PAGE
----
“In every case and at every level, we were taken aback by students’ lack of preparation,” the study’s authors write. “Never have we had so much information at our fingertips. Whether this bounty will make us smarter and better informed or more ignorant and narrow-minded will depend on our awareness of this problem and our educational response to it.”

During the 2016 presidential election, fake news stories were more popular than legitimate media reports.

A BuzzFeed analysis found that in the last three months of the U.S. presidential campaign, the most-viewed fake election news stories on Facebook elicited more reader engagement than legitimate top stories from sources such as the Washington Post, the New York Times, and NBC News. In all, top-performing fake news stories received roughly 1.3 million more shares, reactions, and comments than did the legitimate top-performing news stories.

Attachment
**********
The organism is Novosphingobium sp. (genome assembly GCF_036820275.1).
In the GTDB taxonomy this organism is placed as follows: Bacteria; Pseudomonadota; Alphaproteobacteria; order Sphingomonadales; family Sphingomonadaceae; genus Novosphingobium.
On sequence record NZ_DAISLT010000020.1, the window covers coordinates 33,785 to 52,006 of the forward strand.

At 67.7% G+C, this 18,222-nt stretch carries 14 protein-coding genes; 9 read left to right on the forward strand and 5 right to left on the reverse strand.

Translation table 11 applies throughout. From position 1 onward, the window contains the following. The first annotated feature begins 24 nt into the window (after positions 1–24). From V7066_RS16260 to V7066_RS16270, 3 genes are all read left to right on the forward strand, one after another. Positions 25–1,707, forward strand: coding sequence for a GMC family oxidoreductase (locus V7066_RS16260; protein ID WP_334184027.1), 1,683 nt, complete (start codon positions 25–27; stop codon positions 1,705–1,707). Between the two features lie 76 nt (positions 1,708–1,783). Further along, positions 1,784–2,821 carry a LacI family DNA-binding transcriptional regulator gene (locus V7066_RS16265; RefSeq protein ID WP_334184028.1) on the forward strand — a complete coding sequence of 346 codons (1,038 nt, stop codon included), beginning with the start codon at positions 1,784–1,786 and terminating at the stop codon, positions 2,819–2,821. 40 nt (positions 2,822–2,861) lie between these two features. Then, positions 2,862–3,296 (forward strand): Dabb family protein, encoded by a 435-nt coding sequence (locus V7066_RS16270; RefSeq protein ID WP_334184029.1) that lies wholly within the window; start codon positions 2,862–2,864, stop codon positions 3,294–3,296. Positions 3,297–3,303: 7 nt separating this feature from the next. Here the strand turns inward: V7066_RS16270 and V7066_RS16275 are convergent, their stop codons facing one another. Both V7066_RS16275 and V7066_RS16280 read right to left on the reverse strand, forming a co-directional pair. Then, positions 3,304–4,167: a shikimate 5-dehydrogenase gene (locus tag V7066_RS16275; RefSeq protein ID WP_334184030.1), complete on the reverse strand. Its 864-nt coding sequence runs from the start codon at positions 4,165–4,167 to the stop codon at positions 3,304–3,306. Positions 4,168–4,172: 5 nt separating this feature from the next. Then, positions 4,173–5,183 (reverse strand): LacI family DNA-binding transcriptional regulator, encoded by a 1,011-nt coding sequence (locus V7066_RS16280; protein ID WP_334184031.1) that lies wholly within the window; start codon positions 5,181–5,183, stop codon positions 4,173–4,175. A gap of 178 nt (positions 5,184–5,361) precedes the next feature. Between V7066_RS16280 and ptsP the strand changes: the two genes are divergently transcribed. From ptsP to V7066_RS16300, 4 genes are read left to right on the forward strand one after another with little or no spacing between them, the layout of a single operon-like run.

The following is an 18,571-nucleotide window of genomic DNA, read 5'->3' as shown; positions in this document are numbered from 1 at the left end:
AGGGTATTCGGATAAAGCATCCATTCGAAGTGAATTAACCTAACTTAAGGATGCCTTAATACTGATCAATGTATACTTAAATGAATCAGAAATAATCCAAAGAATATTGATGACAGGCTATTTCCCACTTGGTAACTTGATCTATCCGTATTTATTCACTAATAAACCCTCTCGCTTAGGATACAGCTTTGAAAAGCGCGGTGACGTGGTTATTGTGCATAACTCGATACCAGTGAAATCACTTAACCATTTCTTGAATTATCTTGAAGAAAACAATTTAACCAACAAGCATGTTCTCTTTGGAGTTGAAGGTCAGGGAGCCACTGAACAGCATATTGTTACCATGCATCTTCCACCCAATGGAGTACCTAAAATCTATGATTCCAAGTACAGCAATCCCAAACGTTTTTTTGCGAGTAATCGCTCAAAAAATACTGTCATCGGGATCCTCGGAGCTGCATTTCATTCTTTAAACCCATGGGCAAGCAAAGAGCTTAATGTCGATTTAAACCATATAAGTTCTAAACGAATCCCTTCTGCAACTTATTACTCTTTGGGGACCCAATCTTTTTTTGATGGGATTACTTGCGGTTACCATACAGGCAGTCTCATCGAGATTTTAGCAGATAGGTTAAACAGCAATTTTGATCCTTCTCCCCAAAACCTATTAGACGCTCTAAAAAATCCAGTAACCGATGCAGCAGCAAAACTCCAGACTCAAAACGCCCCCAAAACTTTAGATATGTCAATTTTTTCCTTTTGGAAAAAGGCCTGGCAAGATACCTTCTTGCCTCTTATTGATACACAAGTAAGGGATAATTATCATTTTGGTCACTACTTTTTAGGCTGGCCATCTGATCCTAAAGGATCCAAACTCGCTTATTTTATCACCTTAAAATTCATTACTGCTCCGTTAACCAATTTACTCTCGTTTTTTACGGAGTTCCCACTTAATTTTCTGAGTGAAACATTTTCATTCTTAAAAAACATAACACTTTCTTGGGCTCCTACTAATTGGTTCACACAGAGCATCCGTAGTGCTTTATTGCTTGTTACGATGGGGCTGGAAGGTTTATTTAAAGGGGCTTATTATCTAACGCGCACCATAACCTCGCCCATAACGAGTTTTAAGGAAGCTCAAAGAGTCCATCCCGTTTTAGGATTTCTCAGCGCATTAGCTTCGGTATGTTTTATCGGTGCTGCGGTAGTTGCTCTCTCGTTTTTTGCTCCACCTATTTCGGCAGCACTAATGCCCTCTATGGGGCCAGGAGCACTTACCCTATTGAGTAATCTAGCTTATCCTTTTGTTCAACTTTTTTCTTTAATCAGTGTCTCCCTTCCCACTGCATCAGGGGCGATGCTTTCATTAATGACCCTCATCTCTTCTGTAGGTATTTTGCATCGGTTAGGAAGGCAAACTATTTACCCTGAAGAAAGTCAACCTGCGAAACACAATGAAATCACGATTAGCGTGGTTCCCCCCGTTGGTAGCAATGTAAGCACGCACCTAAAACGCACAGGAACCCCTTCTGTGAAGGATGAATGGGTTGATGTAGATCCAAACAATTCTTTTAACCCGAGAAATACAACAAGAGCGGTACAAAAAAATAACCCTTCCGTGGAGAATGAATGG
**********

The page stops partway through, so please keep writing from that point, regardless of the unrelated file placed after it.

Here are some resources to help teachers and students navigate media and information literacy:

1. The American Association of School Librarians notes that the definition of information literacy has changed as technologies and resources have evolved, but critical thinking and evaluation skills will help students succeed in a tech-based global economy.

2. In Media Literacy: Where News Comes From, the American Press Institute explores how students can determine if news is reliable. They also participate in a mock press conference to experience the process and challenges of effectively communicating and disseminating information.

3. The National Association for Media Literacy Education offers resources, lesson plans, and member-submitted ideas to teach students about information literacy and how to critically evaluate news.

4. Common Sense Education’s News and Media Literacy is an educator toolkit, grouped by grade, to help teachers show students just how important critical thinking and evaluation skills are for today’s world.

5. PolitiFact, a nonpartisan, Pulitzer Prize-winning website, fact-checks news reports and aims for transparency, fairness, and thorough reporting. It also offers a section that exposes fake news and false claims reported in the media.

6. The CRAAP Test continues to be an educator favorite. It was developed by university librarians and focuses on currency, relevance, authority or source, accuracy, and purpose of a piece of information.